Antioquia is a department in the Andino region of Colombia. It is famous for its many coffee plantations. As of 2010 it is advised to stay out of rural areas due to the presence of guerrilla groups like FARC and ELN in northern and nortwestern Antioquia. Landmines are common in the countryside, making much of the area a danger zone. There are also many paramilitary groups operating in this region. Due to the high amounts of violence in the region the Australian Foreign Office advises against travelling to Antioquia. This travel warning was issued in December of 2010
- Medellín - Considered by many as the best city in Colombia. Medellín is home to the famous yearly "Flower Festival" in August and the first (and still only) metro system in the country: "Metro de Medellín". Home City of Juanes, Fernando Botero and René Higuita. The metropolitan area is surrounded by many small towns which have become virtual suburbs of the city. These include Envigado, Itaguí, Sabaneta and Caldas (south); Bello, Copacabana and Girardota (north). The spread of the city east and west is limited by topography.
- Capurganá even though outside of Antioquia it is easier to get there from Medellín by plane or by boat from Turbo. A great, quiet beach destination in the Atlantic, near Panamá.
- Granada is a town at East of Antioquia. It's a zone of water, cool weather, but hot people. In this place you can say "Home, sweet home". It was the cradle of bishop Tiberio de J. Salazar y Herrera.
- Jardín is a beautiful little town 2 hours south of Medellín, with incredible tourist attractions: a gorgeous main plaza, distinctive local architecture amd many country-side activities. Look for the locally produced rainbow trout and coffee to please your senses.
- Marinilla, Rionegro, Guarne and La Ceja these are small towns east of Medellín and a popular day trip destination.
- Santa Fe de Antioquia, the oldest capital. A quaint colonial town, 50 km northwest of Medellín.
- Turbo - The small city on the Caribbean coast itself doesn't have a lot to offer, and it's primary interest to travellers is its role as the place to get a boat to Capurganá, from where it is possible to get a boat to Puerto Obaldia in Panama.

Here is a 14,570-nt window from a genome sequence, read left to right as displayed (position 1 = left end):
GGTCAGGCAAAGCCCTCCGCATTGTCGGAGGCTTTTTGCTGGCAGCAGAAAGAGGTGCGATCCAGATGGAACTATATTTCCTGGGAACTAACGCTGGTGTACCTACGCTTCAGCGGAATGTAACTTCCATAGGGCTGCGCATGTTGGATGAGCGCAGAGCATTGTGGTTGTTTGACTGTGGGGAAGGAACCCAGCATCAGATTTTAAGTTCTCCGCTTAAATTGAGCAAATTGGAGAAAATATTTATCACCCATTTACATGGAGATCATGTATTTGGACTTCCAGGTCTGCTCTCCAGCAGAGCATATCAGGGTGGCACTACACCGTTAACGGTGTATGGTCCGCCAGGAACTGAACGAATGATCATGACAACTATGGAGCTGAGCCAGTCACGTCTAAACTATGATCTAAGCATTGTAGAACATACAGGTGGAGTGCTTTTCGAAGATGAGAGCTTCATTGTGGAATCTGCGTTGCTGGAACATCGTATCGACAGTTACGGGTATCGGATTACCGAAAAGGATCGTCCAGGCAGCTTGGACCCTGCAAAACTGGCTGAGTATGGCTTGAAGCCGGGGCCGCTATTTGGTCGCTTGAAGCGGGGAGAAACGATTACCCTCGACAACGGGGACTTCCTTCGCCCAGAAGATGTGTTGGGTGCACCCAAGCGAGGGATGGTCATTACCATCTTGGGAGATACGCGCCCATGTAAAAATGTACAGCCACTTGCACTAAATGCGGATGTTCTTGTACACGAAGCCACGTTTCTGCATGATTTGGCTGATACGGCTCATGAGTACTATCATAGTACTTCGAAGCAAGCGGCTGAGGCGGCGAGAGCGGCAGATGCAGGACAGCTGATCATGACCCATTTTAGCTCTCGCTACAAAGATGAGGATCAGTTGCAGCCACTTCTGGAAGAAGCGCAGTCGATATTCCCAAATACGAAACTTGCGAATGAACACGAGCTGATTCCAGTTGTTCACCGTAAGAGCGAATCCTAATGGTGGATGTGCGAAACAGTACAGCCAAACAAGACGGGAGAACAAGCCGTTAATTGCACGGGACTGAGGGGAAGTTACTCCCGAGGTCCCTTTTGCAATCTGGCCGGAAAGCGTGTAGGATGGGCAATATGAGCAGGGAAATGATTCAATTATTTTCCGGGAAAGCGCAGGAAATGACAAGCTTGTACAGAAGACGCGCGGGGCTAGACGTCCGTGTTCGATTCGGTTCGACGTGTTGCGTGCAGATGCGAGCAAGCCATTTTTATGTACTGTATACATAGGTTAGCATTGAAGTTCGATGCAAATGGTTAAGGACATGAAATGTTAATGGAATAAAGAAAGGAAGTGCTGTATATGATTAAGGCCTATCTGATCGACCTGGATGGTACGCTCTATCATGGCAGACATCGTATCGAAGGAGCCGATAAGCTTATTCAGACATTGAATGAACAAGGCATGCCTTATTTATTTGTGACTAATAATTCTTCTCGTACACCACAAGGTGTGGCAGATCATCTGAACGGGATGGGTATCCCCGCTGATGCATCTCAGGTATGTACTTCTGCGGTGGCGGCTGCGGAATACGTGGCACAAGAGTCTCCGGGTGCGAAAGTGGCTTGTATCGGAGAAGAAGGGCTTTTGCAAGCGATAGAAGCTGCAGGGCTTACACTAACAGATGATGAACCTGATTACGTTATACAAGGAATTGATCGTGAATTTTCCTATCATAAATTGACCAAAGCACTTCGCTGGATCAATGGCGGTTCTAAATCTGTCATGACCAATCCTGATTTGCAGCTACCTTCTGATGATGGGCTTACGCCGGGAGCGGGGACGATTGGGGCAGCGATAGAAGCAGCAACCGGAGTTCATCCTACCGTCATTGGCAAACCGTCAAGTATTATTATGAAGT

There are 6 operational airports with daily commercial flights in Antioquia.
- Olaya Herrera (IATA: EOH) in Medellín.
- Antonio Roldán Betancourt (IATA: APO), Formerly Los Cedros. Located in the municipality of Carepa. Serves Apartadó and the Urabá region in the Atlantic side of the department. It is also the heart of the banana growing region. Four airlines connect this airport to Medellín EOH.
Regional Airports All located in the North of the department, area with heavy gold mining. Flights originate mostly from Olaya Herrera Airport in Medellín.
- Juan H. White Airport (IATA: CAQ) in Caucasia.
- El Tomin (IATA: EBG), in the municipality of El Bagre.
- Otú Airport (IATA: OTU) in the municipality of Remedios.
In Medellín you can get around by taxi bus or metro. The metro runs largely along the north-south axis of the city.
By cable car
Antioquia is mountainous hence Cable Cars have sprawled in the last 2 decades and are becoming popular for both commuting and tourist transportation. You can ride the Metrocables in Medellín which are additional lines of the Metro system or the countryside cable-cars in many small towns in Antioquia : Jardín, Jericó, Sopetrán, San Andrés de Cuerquia, etc.
- . Also by rental cars and trucks.
- San Jeronimo, Sopetran and Santa Fe de Antioquia - Going north-west from downtown Medellín, you arrive at the longest and newest South American tunnel: 4.7 km. After you pass through that tunnel, you start descending mountains and a few minutes later, you are in San Jeronimo, Antioquia. Cruise it on motorcycle, the fun way, don't be scared because its an awesome experience! Weather here is 25 degrees during the whole year. Very close you will find Sopetran, the Antioquias fruits lovely capital. Finally, you get to Santa Fe de Antioquia, one of the five colonial destinations in Colombia, and the way to the Caribbean. This road will take you to Turbo and to the Panama frontier line - the road is more safe now and is not frequented by guerrillas and paramilitaries anymore.
- Frontino further to the west, is a nice town.
The Holy Week in many towns of Antioquia is colorful and passionate.
Act as you would in any large, and potentially unsafe metropolitan area such as Chicago or São Paulo.
- As of 2010 there are plenty of landmines in the countryside, making much of Antioquia out of bounds for tourists.
- There are guerrillas of the FARC and ELN active in many rural locations of this department. They will kidnapp for ransom and hold little symphaty for tourists.
- Due to the high amounts of violence in the region the Australian Foreign Office advises against travelling to Antioquia. This travel warning was issued in December of 2010
- Don't buy drugs, or even ask about them.
- Do not get in a taxi if there is someone other than the driver in it
- Avoid downtown and Parque Berrio at night.
- Avoid walking around like you're lost, as this may be noticed by the wrong sort of people; if you are lost step in to a cafe or "tienda", restaurant, ask someone there.
- It's best to use ATMs located in Exito, Carrefour, Carulla or Pomona (supermarkets in the Medellín area) or to use the ones inside the banks,
- Always be aware that you might be followed from ATMs and banks.